RK: …and in terms of India as a country with a culture so intact…. I haven’t seen it anywhere else in the world where music is being taken to such a level.
NK: It’s also because such music has evolved over thousands of years …..
RK: What I’m saying is it’s great to see someone as enlightened as you, taking from all the different ways and walks of life, and putting it into something that is currently contemporary music.
NK: The light switched on my head from my musical family. (laughter)
RK: Sometimes, I have also found how Indian classical music can be quite one-sided and closed off as well where you don’t access the tradition …. This is how it’s done, and this is the tradition…period.
NK:: But I would consider this necessary, where some form simply doesn’t change. This is essential if you have to have your base in some form of tradition.
RS: ….yes, to preserve it. But what I’m getting at is the question Carol raised about the younger generation, that the more you’re able to draw upon the lineage and respect for the teachers and all who have distilled the music into what you know, and if you’re able to portray it in such a way that it’s going to reach everyone, and specifically the younger generation, that’s the key. In today’s world, like you were saying, that dance inside….instead of the quick fix… And listening to how you play and operate, in an interactive way on stage, I think you’re on that track. It’s great!
NK: I don’t do things which I don’t believe in. The problem lies when you try to form someone upon somebody else’s success. That’s where the passion and commitment get nullified. You can’t copy. Everyone has to have their own path. The only thing about Indian classical music is that sometimes it can become a bit preachy, that you’re telling the audience that this is the tradition, and this is how you do it, this way or the highway! But I think rather than become preachy, let this music become a form for communicating with the audience.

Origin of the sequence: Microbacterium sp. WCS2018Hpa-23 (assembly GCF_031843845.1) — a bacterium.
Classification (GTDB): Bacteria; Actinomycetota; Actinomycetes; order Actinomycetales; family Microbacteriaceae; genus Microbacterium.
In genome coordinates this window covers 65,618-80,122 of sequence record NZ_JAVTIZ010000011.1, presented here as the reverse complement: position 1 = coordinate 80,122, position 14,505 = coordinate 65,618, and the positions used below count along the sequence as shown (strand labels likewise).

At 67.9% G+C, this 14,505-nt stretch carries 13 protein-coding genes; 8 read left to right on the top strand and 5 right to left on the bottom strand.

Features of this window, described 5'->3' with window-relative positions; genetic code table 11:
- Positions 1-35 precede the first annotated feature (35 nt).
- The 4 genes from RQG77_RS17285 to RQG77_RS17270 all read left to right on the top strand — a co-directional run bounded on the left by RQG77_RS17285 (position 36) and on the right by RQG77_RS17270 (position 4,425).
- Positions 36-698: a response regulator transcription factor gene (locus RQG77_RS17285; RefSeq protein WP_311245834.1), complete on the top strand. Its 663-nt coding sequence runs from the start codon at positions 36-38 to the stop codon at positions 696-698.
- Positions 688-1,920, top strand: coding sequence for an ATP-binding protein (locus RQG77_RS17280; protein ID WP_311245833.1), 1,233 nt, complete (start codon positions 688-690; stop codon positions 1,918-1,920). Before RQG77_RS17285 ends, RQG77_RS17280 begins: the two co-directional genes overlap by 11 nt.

CM: You’ve given us a lot of food for thought, Niladri, and we thank you very much….
NK: Oh, I’m so sorry about that! Everybody’s on a diet nowadays!
CM: We wish you could be longer with us as we would take you to a cave for recordings. This is what Ronan and two other colleagues did recently, and recorded an album in a cave in their ‘Cave Project’.
NK: Incredible. You’ve got certain acoustic enhancements right there, like delays, all free of cost! I’ve always wanted to play a concert in a church, and did so in a chapel in France. The acoustics are incredible, you have to alter your playing. The sustain is so much longer and so different.
CM: Well, we have lots of churches here, so you may want to change your schedule a bit! And I also look forward to crying a lot at your Baxter concert!
NK: Oh Oh! (laughter) But that’s how a musician’s schedule is. Nobody want to keep us so we’re shoved onto the first available flight back home!
This interview will broadcast LIVE on www.alljazzradio.co.za pm Friday, 21 July 2017, at 9pm Central African Time, and repeats on Sunday 23 July at 5am CAT and on Monday 24 July at 1pm CAT.
Computicket: tickets for Niladri Kumar and Vijay Ghate concert are available for 29 July at the Baxter in Capetown and on 30 July in Johannesburg.